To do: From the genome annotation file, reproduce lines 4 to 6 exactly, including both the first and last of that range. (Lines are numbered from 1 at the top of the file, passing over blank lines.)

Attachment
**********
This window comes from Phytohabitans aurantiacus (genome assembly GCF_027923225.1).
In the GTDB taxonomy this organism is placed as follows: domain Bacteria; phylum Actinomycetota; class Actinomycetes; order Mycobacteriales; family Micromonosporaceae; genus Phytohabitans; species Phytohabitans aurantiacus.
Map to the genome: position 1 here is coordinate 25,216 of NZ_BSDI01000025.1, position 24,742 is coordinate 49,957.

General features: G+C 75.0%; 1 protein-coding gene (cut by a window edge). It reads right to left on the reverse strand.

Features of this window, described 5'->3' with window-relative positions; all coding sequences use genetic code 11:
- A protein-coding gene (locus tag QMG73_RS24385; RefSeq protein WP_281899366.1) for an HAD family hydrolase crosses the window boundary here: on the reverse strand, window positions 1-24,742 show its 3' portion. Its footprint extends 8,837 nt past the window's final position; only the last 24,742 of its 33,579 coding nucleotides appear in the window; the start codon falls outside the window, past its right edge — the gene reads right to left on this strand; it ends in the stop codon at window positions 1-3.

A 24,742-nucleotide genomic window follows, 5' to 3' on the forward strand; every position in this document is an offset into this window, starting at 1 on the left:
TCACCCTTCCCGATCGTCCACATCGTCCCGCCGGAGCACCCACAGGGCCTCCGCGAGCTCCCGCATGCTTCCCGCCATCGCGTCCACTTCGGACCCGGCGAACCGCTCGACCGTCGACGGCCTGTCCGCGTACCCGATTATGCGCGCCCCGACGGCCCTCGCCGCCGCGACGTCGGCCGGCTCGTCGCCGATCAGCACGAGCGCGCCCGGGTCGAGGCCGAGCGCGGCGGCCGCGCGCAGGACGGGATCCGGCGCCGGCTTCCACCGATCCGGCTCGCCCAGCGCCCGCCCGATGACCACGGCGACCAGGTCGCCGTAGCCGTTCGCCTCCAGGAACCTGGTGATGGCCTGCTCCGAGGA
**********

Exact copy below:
General features: G+C 75.0%; 1 protein-coding gene (cut by a window edge). It reads right to left on the reverse strand.

Features of this window, described 5'->3' with window-relative positions; all coding sequences use genetic code 11:
- A protein-coding gene (locus tag QMG73_RS24385; RefSeq protein WP_281899366.1) for an HAD family hydrolase crosses the window boundary here: on the reverse strand, window positions 1-24,742 show its 3' portion. Its footprint extends 8,837 nt past the window's final position; only the last 24,742 of its 33,579 coding nucleotides appear in the window; the start codon falls outside the window, past its right edge — the gene reads right to left on this strand; it ends in the stop codon at window positions 1-3.